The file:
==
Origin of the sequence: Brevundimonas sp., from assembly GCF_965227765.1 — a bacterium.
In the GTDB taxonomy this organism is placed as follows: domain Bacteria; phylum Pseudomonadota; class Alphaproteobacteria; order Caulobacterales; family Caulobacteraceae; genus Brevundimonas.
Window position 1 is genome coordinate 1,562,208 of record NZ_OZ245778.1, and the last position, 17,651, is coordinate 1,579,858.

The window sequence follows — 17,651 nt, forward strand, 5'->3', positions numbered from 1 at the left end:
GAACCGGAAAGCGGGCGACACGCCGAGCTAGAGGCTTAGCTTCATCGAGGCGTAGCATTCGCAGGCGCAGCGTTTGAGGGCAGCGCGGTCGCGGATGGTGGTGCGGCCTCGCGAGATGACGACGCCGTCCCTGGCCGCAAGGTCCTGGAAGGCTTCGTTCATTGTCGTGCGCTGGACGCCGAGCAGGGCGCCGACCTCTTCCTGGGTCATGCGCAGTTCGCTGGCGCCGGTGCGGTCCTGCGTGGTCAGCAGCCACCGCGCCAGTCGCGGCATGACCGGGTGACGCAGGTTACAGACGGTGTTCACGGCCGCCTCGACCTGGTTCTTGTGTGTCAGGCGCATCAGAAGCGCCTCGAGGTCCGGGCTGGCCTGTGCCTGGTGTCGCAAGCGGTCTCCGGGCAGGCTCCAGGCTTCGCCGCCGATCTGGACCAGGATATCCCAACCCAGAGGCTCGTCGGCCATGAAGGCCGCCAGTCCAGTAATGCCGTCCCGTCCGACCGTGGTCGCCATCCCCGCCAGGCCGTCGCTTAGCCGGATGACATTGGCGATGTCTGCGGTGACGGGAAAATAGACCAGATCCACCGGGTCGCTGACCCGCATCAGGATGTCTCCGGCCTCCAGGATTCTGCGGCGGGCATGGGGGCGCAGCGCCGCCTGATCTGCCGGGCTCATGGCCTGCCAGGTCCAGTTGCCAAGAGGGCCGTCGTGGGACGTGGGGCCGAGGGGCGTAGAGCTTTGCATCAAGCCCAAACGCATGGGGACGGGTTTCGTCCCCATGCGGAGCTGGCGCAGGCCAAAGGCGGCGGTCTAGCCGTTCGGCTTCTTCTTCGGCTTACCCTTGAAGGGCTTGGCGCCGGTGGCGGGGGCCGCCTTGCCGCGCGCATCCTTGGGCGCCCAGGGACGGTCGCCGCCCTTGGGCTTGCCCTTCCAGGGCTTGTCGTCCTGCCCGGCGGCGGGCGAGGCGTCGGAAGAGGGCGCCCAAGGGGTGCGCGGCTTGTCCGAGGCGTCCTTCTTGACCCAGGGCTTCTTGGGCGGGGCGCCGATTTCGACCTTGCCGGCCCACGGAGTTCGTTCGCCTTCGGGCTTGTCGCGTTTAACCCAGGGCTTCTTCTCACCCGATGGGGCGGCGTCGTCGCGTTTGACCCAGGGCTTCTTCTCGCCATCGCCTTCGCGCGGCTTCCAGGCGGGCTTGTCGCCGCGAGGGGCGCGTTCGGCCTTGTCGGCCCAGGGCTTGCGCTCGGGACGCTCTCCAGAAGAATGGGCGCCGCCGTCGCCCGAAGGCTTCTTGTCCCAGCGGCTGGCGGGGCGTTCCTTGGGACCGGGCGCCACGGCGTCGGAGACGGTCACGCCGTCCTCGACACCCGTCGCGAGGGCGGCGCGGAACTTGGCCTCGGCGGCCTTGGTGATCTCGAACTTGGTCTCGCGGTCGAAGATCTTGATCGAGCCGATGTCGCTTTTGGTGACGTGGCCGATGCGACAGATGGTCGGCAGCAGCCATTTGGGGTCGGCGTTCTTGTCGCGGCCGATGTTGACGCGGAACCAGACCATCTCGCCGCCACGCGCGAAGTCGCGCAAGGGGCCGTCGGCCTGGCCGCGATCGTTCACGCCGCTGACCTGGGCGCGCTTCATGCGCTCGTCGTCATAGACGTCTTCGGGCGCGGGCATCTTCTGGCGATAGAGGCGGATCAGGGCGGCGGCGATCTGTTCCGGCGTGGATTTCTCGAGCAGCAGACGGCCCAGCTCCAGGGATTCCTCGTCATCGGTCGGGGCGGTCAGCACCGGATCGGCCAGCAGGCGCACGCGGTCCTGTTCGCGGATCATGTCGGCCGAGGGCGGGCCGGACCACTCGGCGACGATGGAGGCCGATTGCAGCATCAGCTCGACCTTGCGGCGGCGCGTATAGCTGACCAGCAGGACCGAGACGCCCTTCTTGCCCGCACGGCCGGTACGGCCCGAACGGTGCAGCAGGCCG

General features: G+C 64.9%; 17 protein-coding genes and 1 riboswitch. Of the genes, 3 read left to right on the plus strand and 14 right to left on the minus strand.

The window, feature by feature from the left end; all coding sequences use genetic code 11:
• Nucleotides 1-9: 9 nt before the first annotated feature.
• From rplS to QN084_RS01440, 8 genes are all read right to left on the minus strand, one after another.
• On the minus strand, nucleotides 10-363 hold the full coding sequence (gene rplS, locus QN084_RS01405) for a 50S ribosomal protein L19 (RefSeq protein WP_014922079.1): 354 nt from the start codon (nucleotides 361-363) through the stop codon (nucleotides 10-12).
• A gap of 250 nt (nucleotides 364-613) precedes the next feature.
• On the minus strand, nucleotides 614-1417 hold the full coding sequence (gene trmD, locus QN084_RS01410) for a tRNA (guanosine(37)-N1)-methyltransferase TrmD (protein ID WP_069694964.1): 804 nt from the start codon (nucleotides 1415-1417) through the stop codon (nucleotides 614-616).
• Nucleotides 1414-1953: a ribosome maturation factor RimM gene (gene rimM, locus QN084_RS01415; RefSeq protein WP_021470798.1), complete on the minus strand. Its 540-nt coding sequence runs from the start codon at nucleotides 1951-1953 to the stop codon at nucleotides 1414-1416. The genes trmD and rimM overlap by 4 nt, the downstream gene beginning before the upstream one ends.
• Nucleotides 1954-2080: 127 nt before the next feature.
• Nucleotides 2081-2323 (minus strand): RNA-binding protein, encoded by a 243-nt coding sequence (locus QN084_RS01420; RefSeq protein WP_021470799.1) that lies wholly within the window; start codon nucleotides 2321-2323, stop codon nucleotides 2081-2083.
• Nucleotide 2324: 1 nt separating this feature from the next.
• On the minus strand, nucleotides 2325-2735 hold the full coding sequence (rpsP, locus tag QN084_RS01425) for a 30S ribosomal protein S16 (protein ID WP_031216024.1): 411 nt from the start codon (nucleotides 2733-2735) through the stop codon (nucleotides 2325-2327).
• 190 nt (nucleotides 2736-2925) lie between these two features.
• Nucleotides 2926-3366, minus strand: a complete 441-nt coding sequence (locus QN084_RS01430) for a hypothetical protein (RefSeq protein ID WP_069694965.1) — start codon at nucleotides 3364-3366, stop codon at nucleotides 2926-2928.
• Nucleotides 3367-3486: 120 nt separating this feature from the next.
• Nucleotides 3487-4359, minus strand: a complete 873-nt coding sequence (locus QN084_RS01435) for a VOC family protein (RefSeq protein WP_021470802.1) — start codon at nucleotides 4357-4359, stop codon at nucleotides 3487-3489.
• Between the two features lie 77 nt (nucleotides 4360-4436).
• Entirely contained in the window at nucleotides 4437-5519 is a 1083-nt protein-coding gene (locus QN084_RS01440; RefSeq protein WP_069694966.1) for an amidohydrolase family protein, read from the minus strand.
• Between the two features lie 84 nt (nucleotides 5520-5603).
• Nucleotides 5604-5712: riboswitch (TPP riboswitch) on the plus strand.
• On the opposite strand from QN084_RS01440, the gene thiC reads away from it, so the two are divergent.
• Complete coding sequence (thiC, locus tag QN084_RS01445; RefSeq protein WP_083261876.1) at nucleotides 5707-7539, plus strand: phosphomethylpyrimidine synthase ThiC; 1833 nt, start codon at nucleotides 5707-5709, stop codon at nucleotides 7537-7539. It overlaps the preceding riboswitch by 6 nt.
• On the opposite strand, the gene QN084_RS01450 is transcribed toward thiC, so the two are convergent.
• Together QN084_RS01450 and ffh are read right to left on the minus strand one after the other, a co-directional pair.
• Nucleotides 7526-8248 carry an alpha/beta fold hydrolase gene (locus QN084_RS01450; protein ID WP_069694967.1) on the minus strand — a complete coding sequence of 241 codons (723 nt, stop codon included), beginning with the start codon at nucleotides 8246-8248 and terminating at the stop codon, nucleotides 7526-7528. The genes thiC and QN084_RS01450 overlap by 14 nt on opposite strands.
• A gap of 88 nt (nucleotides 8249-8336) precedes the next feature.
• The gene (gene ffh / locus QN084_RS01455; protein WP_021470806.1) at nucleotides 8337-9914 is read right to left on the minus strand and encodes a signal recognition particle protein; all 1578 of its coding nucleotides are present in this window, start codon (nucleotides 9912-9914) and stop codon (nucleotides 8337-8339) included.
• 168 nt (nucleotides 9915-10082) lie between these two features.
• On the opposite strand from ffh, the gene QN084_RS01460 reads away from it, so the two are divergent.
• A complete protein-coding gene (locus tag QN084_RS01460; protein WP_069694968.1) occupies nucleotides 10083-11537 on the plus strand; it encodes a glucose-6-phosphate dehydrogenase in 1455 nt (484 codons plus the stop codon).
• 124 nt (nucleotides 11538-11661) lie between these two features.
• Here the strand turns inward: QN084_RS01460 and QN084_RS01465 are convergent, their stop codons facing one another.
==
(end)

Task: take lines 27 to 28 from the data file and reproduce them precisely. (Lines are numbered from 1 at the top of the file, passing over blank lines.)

• Complete coding sequence (thiC, locus tag QN084_RS01445; RefSeq protein WP_083261876.1) at nucleotides 5707-7539, plus strand: phosphomethylpyrimidine synthase ThiC; 1833 nt, start codon at nucleotides 5707-5709, stop codon at nucleotides 7537-7539. It overlaps the preceding riboswitch by 6 nt.
• On the opposite strand, the gene QN084_RS01450 is transcribed toward thiC, so the two are convergent.